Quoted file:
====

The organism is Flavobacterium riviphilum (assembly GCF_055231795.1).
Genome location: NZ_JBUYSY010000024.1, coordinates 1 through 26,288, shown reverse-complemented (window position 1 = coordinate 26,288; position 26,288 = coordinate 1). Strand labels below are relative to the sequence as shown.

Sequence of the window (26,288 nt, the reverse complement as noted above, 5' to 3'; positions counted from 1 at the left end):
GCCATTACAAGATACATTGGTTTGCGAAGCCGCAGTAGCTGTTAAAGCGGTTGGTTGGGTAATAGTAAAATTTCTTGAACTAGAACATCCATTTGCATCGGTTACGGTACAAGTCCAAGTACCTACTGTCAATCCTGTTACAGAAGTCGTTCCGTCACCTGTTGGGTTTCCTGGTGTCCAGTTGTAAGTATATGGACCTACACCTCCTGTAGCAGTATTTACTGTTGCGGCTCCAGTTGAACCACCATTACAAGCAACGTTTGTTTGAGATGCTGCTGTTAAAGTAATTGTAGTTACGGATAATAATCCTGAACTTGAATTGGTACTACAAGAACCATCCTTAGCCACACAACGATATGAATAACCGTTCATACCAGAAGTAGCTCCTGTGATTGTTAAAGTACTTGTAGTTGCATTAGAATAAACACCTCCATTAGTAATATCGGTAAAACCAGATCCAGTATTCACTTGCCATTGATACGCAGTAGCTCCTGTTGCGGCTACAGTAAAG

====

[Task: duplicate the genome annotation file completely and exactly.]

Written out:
The organism is Flavobacterium riviphilum (assembly GCF_055231795.1).
Genome location: NZ_JBUYSY010000024.1, coordinates 1 through 26,288, shown reverse-complemented (window position 1 = coordinate 26,288; position 26,288 = coordinate 1). Strand labels below are relative to the sequence as shown.

Sequence of the window (26,288 nt, the reverse complement as noted above, 5' to 3'; positions counted from 1 at the left end):
GCCATTACAAGATACATTGGTTTGCGAAGCCGCAGTAGCTGTTAAAGCGGTTGGTTGGGTAATAGTAAAATTTCTTGAACTAGAACATCCATTTGCATCGGTTACGGTACAAGTCCAAGTACCTACTGTCAATCCTGTTACAGAAGTCGTTCCGTCACCTGTTGGGTTTCCTGGTGTCCAGTTGTAAGTATATGGACCTACACCTCCTGTAGCAGTATTTACTGTTGCGGCTCCAGTTGAACCACCATTACAAGCAACGTTTGTTTGAGATGCTGCTGTTAAAGTAATTGTAGTTACGGATAATAATCCTGAACTTGAATTGGTACTACAAGAACCATCCTTAGCCACACAACGATATGAATAACCGTTCATACCAGAAGTAGCTCCTGTGATTGTTAAAGTACTTGTAGTTGCATTAGAATAAACACCTCCATTAGTAATATCGGTAAAACCAGATCCAGTATTCACTTGCCATTGATACGCAGTAGCTCCTGTTGCGGCTACAGTAAAG